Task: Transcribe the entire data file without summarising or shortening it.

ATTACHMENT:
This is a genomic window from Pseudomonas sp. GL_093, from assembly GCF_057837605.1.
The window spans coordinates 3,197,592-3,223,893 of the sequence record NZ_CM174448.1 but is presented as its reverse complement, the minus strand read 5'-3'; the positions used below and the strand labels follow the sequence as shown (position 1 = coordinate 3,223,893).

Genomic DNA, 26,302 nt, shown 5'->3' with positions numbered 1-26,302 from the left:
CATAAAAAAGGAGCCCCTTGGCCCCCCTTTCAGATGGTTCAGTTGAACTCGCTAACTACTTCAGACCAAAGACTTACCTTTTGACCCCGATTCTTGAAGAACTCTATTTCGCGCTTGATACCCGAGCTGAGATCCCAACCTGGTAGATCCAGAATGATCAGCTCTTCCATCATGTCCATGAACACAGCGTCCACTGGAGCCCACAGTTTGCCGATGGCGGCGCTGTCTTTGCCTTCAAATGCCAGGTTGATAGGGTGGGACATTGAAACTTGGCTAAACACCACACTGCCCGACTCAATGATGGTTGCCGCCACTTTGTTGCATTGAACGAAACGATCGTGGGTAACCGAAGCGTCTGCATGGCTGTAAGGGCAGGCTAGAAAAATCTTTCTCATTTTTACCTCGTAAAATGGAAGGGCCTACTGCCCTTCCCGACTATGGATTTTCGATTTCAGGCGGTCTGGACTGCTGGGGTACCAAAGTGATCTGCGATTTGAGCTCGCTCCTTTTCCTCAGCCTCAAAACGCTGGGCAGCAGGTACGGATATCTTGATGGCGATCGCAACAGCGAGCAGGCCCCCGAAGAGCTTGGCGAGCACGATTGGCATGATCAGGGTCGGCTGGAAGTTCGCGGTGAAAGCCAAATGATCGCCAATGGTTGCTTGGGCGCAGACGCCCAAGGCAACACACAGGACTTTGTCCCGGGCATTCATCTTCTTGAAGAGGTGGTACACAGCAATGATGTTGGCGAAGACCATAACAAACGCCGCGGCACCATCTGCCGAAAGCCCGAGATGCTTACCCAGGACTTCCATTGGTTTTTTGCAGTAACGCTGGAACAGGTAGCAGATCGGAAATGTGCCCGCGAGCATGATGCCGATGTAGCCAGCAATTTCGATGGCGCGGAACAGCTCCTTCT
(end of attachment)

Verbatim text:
This is a genomic window from Pseudomonas sp. GL_093, from assembly GCF_057837605.1.
The window spans coordinates 3,197,592-3,223,893 of the sequence record NZ_CM174448.1 but is presented as its reverse complement, the minus strand read 5'-3'; the positions used below and the strand labels follow the sequence as shown (position 1 = coordinate 3,223,893).

Genomic DNA, 26,302 nt, shown 5'->3' with positions numbered 1-26,302 from the left:
CATAAAAAAGGAGCCCCTTGGCCCCCCTTTCAGATGGTTCAGTTGAACTCGCTAACTACTTCAGACCAAAGACTTACCTTTTGACCCCGATTCTTGAAGAACTCTATTTCGCGCTTGATACCCGAGCTGAGATCCCAACCTGGTAGATCCAGAATGATCAGCTCTTCCATCATGTCCATGAACACAGCGTCCACTGGAGCCCACAGTTTGCCGATGGCGGCGCTGTCTTTGCCTTCAAATGCCAGGTTGATAGGGTGGGACATTGAAACTTGGCTAAACACCACACTGCCCGACTCAATGATGGTTGCCGCCACTTTGTTGCATTGAACGAAACGATCGTGGGTAACCGAAGCGTCTGCATGGCTGTAAGGGCAGGCTAGAAAAATCTTTCTCATTTTTACCTCGTAAAATGGAAGGGCCTACTGCCCTTCCCGACTATGGATTTTCGATTTCAGGCGGTCTGGACTGCTGGGGTACCAAAGTGATCTGCGATTTGAGCTCGCTCCTTTTCCTCAGCCTCAAAACGCTGGGCAGCAGGTACGGATATCTTGATGGCGATCGCAACAGCGAGCAGGCCCCCGAAGAGCTTGGCGAGCACGATTGGCATGATCAGGGTCGGCTGGAAGTTCGCGGTGAAAGCCAAATGATCGCCAATGGTTGCTTGGGCGCAGACGCCCAAGGCAACACACAGGACTTTGTCCCGGGCATTCATCTTCTTGAAGAGGTGGTACACAGCAATGATGTTGGCGAAGACCATAACAAACGCCGCGGCACCATCTGCCGAAAGCCCGAGATGCTTACCCAGGACTTCCATTGGTTTTTTGCAGTAACGCTGGAACAGGTAGCAGATCGGAAATGTGCCCGCGAGCATGATGCCGATGTAGCCAGCAATTTCGATGGCGCGGAACAGCTCCTTCT